i) This is a strict liability offence: there is no need to prove negligence or the involvement and guilt of the ‘directing mind and will’ of the organisation. This makes the offence easier to prove and will probably lead to more corporate prosecutions and convictions.
j) Adequate procedures defence
PEN International is responsible for assuring that “adequate procedures” are in place to prevent bribery. “Adequate procedures” are not defined in the Act but the Ministry of Justice has published guidance on what adequate procedures might involve.
i) The guidance, which is under development will set out the following six principles for PEN International to follow:
(1) Proportionate procedures.
(2) Top level commitment.
(3) Risk assessment.
(4) Due diligence.
(6) Monitoring and review.
ii) Once adopted guidance will be regularly reviewed, regular risk assessments will be undertaken and PEN International will ensure that adequate procedures to prevent bribery in place.
Overseeing policy implementation
The Board of Trustees appoints Jarkko Tontti, its Treasurer to be responsible for organisational compliance with its bribery and corruption policy. The responsibilities include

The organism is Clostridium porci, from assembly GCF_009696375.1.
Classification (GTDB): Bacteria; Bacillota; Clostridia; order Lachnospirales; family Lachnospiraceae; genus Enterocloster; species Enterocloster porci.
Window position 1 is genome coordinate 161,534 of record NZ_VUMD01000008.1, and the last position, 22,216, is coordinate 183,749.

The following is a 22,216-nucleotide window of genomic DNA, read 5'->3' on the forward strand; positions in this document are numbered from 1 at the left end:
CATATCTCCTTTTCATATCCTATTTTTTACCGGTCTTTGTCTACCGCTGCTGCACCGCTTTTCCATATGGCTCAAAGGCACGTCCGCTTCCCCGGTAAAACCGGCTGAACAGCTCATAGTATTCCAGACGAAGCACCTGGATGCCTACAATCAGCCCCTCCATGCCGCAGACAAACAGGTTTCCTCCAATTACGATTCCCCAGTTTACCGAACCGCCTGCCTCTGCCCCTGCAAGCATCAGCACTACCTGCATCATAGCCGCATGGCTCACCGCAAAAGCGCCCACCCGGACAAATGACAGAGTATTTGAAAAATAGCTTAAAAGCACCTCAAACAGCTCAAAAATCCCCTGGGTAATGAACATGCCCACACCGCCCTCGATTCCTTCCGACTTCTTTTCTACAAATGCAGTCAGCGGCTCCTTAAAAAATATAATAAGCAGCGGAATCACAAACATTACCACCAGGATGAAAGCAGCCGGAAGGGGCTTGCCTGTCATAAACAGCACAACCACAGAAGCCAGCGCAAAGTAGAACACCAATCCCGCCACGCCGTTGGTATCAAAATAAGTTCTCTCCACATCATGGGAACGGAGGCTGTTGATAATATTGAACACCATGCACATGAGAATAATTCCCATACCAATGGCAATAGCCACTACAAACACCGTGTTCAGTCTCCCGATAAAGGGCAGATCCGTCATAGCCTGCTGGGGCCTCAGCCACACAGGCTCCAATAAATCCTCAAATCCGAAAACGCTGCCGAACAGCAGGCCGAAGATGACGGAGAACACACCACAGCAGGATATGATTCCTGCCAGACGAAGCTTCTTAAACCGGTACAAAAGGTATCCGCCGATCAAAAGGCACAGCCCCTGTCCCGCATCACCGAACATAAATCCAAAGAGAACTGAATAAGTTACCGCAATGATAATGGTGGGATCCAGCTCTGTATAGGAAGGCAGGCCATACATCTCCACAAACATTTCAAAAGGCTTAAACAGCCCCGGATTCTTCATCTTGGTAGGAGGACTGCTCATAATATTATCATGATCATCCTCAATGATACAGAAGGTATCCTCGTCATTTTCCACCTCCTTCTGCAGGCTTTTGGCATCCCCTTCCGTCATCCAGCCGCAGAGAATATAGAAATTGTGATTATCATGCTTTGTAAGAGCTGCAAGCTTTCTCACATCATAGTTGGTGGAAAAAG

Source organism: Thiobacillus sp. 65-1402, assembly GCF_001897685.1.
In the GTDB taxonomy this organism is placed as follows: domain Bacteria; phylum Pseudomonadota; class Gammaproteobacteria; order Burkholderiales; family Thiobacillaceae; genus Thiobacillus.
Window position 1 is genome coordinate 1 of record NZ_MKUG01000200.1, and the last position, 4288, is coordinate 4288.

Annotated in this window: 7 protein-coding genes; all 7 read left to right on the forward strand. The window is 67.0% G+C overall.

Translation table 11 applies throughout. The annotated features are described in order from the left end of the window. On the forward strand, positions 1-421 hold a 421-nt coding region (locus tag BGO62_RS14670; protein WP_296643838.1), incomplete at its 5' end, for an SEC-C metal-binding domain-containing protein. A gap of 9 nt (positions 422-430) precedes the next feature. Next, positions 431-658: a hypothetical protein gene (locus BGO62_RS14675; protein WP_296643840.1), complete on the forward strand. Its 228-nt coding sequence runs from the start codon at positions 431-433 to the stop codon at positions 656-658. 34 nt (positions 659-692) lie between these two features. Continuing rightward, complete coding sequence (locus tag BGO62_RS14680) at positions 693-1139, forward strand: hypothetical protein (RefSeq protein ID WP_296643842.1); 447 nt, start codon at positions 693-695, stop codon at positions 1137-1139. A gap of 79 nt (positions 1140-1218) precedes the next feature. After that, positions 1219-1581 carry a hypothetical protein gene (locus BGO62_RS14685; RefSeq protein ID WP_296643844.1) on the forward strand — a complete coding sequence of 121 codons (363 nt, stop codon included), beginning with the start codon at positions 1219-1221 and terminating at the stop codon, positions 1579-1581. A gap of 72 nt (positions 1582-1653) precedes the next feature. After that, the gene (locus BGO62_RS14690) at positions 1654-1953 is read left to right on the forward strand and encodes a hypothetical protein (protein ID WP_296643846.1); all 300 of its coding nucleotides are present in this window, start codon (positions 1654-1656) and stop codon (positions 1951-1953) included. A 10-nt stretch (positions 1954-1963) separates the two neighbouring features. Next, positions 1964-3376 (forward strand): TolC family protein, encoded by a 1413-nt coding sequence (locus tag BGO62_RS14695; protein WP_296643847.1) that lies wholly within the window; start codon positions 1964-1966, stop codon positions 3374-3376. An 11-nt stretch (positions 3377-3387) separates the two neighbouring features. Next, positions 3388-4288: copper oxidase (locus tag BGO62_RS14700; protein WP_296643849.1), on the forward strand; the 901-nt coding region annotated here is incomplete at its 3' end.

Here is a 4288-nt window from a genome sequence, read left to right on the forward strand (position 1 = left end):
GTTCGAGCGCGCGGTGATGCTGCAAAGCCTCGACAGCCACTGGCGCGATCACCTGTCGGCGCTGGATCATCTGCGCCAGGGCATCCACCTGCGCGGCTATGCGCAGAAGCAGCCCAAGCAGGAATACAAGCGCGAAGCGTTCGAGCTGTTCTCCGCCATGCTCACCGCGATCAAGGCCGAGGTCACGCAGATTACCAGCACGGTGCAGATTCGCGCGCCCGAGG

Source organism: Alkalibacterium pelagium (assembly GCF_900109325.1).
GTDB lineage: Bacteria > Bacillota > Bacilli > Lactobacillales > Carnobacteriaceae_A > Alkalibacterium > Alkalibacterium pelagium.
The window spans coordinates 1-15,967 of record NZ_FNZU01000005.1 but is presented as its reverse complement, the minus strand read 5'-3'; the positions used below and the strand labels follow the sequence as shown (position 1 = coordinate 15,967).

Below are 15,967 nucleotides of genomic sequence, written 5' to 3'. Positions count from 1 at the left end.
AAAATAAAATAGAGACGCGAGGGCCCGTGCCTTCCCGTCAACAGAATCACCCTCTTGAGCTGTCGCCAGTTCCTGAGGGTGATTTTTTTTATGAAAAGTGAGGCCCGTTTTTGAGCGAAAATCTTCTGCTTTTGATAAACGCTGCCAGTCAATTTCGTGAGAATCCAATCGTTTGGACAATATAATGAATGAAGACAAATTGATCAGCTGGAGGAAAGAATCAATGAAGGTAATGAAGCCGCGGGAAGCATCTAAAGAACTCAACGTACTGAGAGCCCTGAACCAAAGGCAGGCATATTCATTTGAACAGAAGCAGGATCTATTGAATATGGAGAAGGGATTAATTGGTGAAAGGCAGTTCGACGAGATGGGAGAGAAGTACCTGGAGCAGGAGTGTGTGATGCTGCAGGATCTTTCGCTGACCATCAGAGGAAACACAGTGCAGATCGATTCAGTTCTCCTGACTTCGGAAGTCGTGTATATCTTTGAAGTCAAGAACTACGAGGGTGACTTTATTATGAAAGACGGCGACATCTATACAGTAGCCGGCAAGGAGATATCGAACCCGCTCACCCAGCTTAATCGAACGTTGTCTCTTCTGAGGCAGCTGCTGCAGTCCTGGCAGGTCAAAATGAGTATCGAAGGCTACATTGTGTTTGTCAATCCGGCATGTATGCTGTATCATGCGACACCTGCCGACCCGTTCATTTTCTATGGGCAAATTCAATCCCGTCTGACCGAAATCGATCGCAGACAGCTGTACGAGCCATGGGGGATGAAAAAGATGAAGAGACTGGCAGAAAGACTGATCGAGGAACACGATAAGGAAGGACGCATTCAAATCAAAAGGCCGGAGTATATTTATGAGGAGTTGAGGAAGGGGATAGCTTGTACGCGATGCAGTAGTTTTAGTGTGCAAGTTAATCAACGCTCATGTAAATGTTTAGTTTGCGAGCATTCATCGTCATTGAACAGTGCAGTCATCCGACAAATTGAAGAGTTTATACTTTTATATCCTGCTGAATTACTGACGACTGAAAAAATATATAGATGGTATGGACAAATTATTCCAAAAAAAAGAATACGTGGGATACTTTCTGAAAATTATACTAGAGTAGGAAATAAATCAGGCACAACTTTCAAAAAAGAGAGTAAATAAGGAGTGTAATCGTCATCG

- Reviewing and agreeing procedures for assessing risks of bribery on employees, including whilst on overseas missions and on procedures for mitigating risks.
- Reviewing and agreeing “due diligence” criteria by which partners will be assessed for risk of bribery and corruption.
As a significant responsibility for resisting bribery rests with employees, PEN International employees will be required to develop their knowledge on law and policy in relation to the Bribery and Corruption policy, guidance and procedures. Hence employees will be required to certify that they have read and understood the following documents:
PEN International Policy on Bribery (its guidance and procedures)
Bond’s Anti-Bribery Principles and Guidance for NGOs (2011) “RESIST: Resisting Extortion and Solicitation in International Transactions”
b) Overseas missions
When travelling on overseas missions employees are required to complete a security assessment. This has been amended to include a new procedure relating to bribery risk assessment.
PEN International shall share this policy with its Centres. Centres receiving funds via PEN International will be request to comply with the policy by drawing up their own policy, guidelines and procedures. As part of the risk assessment procedure for sub granting or new projects, employees, drawing on the documents listed in the section entitled “Knowledge” above, will be required to work with Centres and/or consultants to assess the risk of bribery associated with each project.
Potential indicators of corruption
(Source: UK Serious Fraud Office)
Abnormal cash payments
Pressure exerted for payments to be made urgently or ahead of schedule
Payments being made through 3rd party country (eg. goods or services supplied to country ‘A’ but payment is being made, usually to a shell company in country ‘B’)